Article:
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                            . 
The Sum

by Paul Kesler

 

When you have descended the stone steps at the front of your house, that is one item. Unbeknownst to you, the effect is being calculated. The way the stone has been cut, whether the steps are one or two inches too high or too low, will affect not the steps, but the way they converse with your destiny.

On your way out the yard, the cracks in the patio will draw your attention. Straight or jagged, no matter. They'll be measured, the discourse of interaction noted. The phone wires, the insects that crawl at your feet, may participate --- marginal conspirators, surely, but nonetheless present.

At some point, about mid-evening, you will reach for a spot itching in the lower part of your back. You'll smile. Two more items that will not escape.

As you walk the streets, you'll look up, down, a dog will bark, you'll be startled by the sunset, arrested, momentarily, by the glare of a marquee. You'll laugh at a cartoon glimpsed from the newspaper of an old man in the park, contemplate the roll of a pretty girl's behind, flinch at a trolley's thunder. When you get to the station, the way the windows catch the moon as the train sails by, or toss its reflection through the rush and the wind -- all will be calculated.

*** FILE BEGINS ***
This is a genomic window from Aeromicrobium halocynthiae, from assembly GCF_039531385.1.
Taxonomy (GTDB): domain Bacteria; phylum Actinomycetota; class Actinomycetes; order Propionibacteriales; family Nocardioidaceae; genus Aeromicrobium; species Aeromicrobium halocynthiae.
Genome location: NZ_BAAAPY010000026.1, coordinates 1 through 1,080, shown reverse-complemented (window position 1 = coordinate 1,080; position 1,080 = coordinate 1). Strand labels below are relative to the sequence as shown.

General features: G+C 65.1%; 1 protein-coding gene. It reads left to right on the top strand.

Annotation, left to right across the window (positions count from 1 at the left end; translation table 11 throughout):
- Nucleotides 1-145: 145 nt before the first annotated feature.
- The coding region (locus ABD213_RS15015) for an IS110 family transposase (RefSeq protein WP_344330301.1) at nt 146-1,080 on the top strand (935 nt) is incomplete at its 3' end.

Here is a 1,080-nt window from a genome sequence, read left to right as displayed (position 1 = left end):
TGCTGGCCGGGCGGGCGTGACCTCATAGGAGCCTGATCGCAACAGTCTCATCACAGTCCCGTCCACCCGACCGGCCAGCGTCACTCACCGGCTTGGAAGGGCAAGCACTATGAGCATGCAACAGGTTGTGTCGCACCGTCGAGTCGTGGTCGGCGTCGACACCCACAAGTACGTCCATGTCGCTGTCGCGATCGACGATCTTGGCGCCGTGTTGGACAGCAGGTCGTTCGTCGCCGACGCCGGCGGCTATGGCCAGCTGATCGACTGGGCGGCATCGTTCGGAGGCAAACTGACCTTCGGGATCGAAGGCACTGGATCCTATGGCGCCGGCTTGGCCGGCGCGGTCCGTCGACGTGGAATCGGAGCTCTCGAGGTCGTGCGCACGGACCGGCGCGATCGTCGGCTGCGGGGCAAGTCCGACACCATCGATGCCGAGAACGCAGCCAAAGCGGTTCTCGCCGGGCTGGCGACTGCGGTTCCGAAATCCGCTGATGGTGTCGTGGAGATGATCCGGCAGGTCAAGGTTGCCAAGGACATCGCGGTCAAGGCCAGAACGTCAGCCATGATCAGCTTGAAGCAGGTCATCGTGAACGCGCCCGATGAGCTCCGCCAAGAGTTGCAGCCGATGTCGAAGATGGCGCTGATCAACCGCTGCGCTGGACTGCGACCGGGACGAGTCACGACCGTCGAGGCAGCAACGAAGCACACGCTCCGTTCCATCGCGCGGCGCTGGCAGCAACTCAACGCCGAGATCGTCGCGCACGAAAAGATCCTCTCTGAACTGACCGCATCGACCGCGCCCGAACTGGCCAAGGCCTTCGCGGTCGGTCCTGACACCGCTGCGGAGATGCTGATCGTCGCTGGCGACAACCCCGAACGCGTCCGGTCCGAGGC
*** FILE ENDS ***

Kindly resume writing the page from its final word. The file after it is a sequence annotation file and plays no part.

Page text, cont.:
By the time you return around midnight, many items will be seized upon, rendered, received --- pedestrians glimpsed, drivers passed, lights that have flashed, sounds that have ticked, droned, roared. Smells that have wafted, tastes savored. All sifted, measured --- tossed in the machine.

But this is not the game you thought it was. At some point, the items will blend, a concoction of circumstantial elements. What finishes you may be the film you watched when you were twelve years old, or the argument you had when you were 32, near the end of May. If the film had been four minutes shorter, you might have had another five years. The argument, had you avoided it, might have spared you the crash at 60.

There is no point pondering these matters. If you had started early enough, you might have learned the rules. It's too late now. You might as well get up tomorrow and breathe like you always do, not act as if fate is concerned.

It is not concerned.


to Paul  ~  to Moongate